Tuesday, April 17, 2012

Reformation Before Revolution

Georg Wilhelm Friedrich Hegel, the German philosopher whose convoluted musings birthed the dialectic and predated Marx's dialectical materialism, contributed surprisingly little to the relevant discussion of historical development in human existence. Too abstract, too insistent on finding his pattern justified in the roamings and meandering of human experience, Hegel's most lasting insight appears at the end of his expansive work "The Philosophy of History"

"Before there is a Revolution, there must be a Reformation."

This little snipped of wisdom initially connects the monk Martin Luther's assault on the established Church, which was bankrupting men spiritually and financially. Once the German states and Northern European powers broke away from Rome, the inner of freedom of man's conscience found room to expand and expound the truth for himself.

Man cannot be free politically unless he is free spiritually. Man cannot assert his rights before Man if he does not know His righteous standing before God.

The American Revolution, the most successful revolution of the modern era, followed after the inner Reformation of Salutary Neglect, in which the colonists asserted their rights as Englishmen, irrespective of the restive and grabby Crown of England. The colonists thrived in an atmosphere of religious fervor and experimentation, which gave way to religious tolerance throughout the colonies, culminating in the non-denominational colony of Rhode Island, founded by the dissenter-seeker Roger Williams. The inner freedom of the colonies easily subscribed them to adopting the theocratic origin of their rights as asserted in the Declaration of Independence. From this basis, they asserted their right standing before God and King, rejected the arbitrary authority of a monarch who was taxing his people and the world with wearisome wars.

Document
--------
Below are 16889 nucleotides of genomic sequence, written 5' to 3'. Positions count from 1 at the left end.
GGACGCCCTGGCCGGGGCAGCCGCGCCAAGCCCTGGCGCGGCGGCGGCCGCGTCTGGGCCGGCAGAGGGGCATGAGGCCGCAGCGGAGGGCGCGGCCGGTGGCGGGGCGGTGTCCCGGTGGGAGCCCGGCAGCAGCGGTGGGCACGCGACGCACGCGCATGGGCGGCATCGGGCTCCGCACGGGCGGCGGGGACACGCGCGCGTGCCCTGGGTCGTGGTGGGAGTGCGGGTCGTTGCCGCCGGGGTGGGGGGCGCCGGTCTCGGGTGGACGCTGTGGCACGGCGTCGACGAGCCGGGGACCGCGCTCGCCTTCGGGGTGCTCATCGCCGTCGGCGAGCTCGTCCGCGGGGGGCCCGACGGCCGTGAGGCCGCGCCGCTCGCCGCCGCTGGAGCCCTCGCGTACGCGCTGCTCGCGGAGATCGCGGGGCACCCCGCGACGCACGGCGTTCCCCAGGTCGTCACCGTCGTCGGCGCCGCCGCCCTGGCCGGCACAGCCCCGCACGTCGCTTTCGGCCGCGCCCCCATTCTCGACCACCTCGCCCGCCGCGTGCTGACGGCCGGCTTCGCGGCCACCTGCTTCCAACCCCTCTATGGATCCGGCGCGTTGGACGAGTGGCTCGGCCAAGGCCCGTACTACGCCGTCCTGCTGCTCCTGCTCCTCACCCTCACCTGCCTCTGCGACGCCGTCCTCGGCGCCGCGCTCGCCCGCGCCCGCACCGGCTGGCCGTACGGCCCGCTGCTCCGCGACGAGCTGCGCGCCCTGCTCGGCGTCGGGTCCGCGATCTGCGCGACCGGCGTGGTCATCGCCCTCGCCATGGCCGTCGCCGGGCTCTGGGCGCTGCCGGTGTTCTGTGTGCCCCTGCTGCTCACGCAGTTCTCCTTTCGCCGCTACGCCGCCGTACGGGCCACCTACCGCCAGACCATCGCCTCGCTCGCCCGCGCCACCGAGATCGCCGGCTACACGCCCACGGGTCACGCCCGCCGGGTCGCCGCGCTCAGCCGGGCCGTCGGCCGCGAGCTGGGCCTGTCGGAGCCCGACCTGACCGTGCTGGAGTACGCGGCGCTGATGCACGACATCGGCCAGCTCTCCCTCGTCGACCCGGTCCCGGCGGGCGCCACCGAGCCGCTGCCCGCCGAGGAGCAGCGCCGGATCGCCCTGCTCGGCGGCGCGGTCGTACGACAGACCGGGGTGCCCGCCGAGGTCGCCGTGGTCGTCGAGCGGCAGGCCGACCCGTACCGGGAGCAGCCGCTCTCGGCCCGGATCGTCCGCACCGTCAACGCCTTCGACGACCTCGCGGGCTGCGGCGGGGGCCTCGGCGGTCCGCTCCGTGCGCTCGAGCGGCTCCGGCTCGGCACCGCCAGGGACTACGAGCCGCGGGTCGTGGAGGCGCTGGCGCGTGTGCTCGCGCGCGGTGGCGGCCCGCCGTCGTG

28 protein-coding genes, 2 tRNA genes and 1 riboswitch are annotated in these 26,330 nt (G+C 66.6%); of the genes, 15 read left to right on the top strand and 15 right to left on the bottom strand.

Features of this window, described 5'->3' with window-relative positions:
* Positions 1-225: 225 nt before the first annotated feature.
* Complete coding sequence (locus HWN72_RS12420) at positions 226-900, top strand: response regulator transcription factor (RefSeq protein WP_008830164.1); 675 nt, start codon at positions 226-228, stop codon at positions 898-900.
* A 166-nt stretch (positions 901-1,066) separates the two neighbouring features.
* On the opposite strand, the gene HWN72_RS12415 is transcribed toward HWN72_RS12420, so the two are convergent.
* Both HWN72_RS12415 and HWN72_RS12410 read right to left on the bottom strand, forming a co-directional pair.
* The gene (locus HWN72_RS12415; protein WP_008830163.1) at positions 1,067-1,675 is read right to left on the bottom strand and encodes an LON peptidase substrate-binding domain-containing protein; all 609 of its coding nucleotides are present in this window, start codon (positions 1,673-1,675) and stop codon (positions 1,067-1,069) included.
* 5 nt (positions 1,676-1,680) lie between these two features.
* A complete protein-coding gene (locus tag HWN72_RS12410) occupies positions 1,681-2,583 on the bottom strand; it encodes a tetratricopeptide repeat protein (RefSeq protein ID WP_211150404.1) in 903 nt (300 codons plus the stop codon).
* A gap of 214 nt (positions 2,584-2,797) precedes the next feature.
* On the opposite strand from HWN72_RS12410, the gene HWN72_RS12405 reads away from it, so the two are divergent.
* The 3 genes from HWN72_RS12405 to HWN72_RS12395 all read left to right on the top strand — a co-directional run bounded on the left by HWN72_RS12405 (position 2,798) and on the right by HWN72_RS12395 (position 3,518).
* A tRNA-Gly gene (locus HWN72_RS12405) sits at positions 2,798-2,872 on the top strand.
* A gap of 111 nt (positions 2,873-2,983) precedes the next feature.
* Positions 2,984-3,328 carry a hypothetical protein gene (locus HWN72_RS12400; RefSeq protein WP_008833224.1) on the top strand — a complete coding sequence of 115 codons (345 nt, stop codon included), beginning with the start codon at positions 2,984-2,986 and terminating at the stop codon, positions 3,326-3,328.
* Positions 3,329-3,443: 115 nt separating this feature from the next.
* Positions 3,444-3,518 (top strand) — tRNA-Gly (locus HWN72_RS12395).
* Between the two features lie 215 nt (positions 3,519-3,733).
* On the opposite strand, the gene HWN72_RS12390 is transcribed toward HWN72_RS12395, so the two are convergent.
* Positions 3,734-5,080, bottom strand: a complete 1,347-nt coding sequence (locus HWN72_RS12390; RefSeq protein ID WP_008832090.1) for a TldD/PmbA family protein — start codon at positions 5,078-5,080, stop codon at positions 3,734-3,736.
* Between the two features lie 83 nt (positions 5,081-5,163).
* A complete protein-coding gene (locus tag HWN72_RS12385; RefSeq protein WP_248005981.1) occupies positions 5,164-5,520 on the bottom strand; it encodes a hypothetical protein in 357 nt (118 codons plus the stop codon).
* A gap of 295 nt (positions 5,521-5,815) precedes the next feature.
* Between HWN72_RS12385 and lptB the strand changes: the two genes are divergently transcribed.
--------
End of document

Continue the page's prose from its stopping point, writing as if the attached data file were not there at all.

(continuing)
Revolutions following the successful American example have inevitably fallen in on themselves because the inhabitants were not thoroughly vetted in their righteous standing before God on and individual basis. Their collective identity before man and religious authority compromised the power and efficacy of future revolutionaries to control the rebellions which they instigated, only to see on power group fall in place of another.

The same lesson must be learned in an era where Arab revolutions have swept long-standing dictators from power in the Middle East, where Sharia Law threatens the already limited franchise and market freedoms already corrupted by socialism and tribal bickering. The Tea Party Movement in the United States has demanded that the United States government respect the principles of the Constitution and the Declaration of Independence. They want the American people to remember the inner Reformation that made this country survive, that strengthened men and women to face a military empire which had subdued nations around the globe. These principles can be reclaimed, but we must cease trying to change our leaders in government, and reflect on what it means to be a free people in a free country if we wish to retain our freedoms.

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